How Should Philosophers Talk to Journalists?
“Whenever a journalist interviews me about whether a certain practice is morally right or wrong I always feel like I disappoint…”
That’s philosopher Susana Monsó, a post-doctoral fellow at the Messerli Research Institute, on Twitter. Why does she feel this way? Because journalists are “expecting concise and clear-cut answers and my training as an ethicist compels me to deliver anything but.”
Whenever a journalist interviews me about whether a certain practice is morally right or wrong I always feel like I disappoint, because they’re expecting concise and clear-cut answers and my training as an ethicist compels me to deliver anything but. Is this a common problem?
— Dr. Susana Monsó (@Susana_MonsO) March 8, 2021
As she explains in the thread, she sees her role as philosopher as involving more “mapping the complications” than defending a particular position or taking up an activist role.
I think there are a few interesting matters here. One is a metaphilosophical question about what kinds of things philosophy does (or does well). Another is a public-relations question about communicating to the public and the press an accurate understanding of what philosophy is about.
There’s also a question of whether Dr. Monsó is correct about the expectations journalists have when talking with philosophers. Certainly there will be variability across journalists in their knowledge of philosophy and their expectations of philosophers, but is there a sufficiently accurate generalization that’s worth keeping in mind and addressing? Are journalists disappointed when they don’t get “concise and clear-cut answers”? It would be especially helpful if journalists weighed in on this.
And lastly there’s the matter of practical advice. How should philosophers respond to media inquiries? Several years ago, Kevin J. S. Zollman (Carnegie Mellon) wrote on this very topic here at Daily Nous. I recommend people revisit his post, but to summarize it, when philosophers are talking to journalists, he says, they should:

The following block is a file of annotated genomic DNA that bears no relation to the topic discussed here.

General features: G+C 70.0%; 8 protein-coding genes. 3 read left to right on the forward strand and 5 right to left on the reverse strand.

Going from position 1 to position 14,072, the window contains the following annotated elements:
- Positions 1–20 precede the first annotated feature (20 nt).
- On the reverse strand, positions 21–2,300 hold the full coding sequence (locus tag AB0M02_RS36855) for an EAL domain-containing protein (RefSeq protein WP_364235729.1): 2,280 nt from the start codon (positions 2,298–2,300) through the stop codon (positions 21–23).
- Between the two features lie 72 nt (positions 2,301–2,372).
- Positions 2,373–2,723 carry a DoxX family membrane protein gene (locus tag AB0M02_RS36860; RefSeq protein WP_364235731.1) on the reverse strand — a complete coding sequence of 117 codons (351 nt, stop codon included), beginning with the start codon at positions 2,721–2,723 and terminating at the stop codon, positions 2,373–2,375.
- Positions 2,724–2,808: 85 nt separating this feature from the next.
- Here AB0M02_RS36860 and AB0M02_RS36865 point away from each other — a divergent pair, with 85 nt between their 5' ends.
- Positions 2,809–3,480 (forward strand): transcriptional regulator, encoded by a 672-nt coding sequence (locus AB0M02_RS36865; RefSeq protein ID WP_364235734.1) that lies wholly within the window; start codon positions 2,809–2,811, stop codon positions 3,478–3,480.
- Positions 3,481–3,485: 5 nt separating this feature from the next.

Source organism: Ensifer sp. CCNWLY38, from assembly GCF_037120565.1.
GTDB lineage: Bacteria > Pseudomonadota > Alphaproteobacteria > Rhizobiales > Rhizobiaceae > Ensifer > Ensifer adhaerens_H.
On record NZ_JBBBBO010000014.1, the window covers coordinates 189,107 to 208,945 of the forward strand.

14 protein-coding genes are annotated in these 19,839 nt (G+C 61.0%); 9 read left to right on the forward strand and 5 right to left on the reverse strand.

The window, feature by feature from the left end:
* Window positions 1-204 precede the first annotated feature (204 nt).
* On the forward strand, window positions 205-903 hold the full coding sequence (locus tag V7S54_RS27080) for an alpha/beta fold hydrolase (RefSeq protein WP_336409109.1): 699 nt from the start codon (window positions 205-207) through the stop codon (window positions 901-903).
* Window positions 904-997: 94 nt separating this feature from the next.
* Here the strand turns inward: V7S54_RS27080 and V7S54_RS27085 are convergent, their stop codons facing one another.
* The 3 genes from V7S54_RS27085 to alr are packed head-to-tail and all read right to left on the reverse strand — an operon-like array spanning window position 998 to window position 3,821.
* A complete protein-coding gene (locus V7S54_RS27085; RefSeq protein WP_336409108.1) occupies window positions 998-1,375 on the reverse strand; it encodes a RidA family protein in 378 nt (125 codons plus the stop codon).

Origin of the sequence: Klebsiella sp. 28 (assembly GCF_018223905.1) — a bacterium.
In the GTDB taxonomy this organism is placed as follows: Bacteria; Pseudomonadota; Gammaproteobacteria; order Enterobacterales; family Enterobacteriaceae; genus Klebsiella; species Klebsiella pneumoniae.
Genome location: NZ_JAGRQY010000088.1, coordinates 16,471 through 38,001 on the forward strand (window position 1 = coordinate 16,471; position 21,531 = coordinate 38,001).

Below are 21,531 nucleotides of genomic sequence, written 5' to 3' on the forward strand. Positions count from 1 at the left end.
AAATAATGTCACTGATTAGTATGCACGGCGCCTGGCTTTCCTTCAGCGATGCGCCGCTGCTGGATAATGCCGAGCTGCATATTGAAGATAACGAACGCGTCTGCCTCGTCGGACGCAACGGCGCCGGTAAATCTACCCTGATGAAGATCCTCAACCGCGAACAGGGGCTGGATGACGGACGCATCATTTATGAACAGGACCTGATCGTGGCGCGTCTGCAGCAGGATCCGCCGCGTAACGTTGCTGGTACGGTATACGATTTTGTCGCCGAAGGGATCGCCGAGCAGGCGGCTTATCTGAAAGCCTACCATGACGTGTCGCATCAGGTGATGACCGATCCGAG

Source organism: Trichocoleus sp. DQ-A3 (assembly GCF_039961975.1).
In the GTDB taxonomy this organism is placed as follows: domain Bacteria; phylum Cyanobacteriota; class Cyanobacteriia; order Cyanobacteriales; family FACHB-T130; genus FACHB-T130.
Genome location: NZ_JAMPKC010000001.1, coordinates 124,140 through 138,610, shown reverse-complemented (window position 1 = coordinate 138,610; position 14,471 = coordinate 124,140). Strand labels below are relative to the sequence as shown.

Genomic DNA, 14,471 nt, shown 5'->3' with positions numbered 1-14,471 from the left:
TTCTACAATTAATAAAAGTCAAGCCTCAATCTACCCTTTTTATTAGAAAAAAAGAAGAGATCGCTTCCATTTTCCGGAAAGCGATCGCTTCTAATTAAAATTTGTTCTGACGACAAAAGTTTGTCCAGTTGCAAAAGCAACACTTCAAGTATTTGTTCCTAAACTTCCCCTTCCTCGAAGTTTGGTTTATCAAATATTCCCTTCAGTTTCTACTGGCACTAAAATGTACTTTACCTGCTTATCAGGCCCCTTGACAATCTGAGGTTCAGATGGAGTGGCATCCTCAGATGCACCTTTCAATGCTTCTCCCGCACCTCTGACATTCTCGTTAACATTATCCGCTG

- explain why you’re talking about something so as to motivate continued listening
- tolerate ambiguities, don’t spend much time on definitions
- focus on the core issue, don’t get bogged down in the details
- respond quickly, as journalists work on tight deadlines
- don’t underestimate your own expertise
- stay on topic
- make use of stories
- be proactive in contacting media outlets
- go easy on the jargon
One thing to note about Professor Zollman’s advice is that one can follow it even if what one is doing is offering a complication rather than an answer.
I’m sure others have valuable advice. Please share it in the comments. Thanks.
In my experience, journalists approach academics with two different motivations:
This is a spectrum, not a dichotomy. In practice, journalists often have a mix of both motivations, and can even switch between them in the course of a conversation.
But the key thing to notice is a tension between these motivations, from the philosopher-interviewee’s perspective. Conversations with journalists of the first type will be much more philosophically rewarding, but less likely to raise your public profile. Conversations of the second type will get you more attention, but may obliterate nuance to the point of misrepresenting your views.
I think Monsó correctly describes the second sort of conversation. Sometimes it is possible to steer a journalist from the second motivation toward the first. But often that is impossible – the journalist wants the quote and nothing else (they are writing to deadline, it’s too late to change the piece’s narrative, etc.). If it’s clear you’re talking to a journalist with that motivation, then you take a risk providing them the kind of quote they want.Report
A relative of mine is a journalist and wondered, before I wrote my PhD, what the topic would be and what the real-life implications of my argument would be. So I tried to summarize my ideas (at the time!) as well as I could, and they didn’t get it at all.
Fast forward five years and I had finished the dissertation, they read it, and then they then said it made a lot more sense.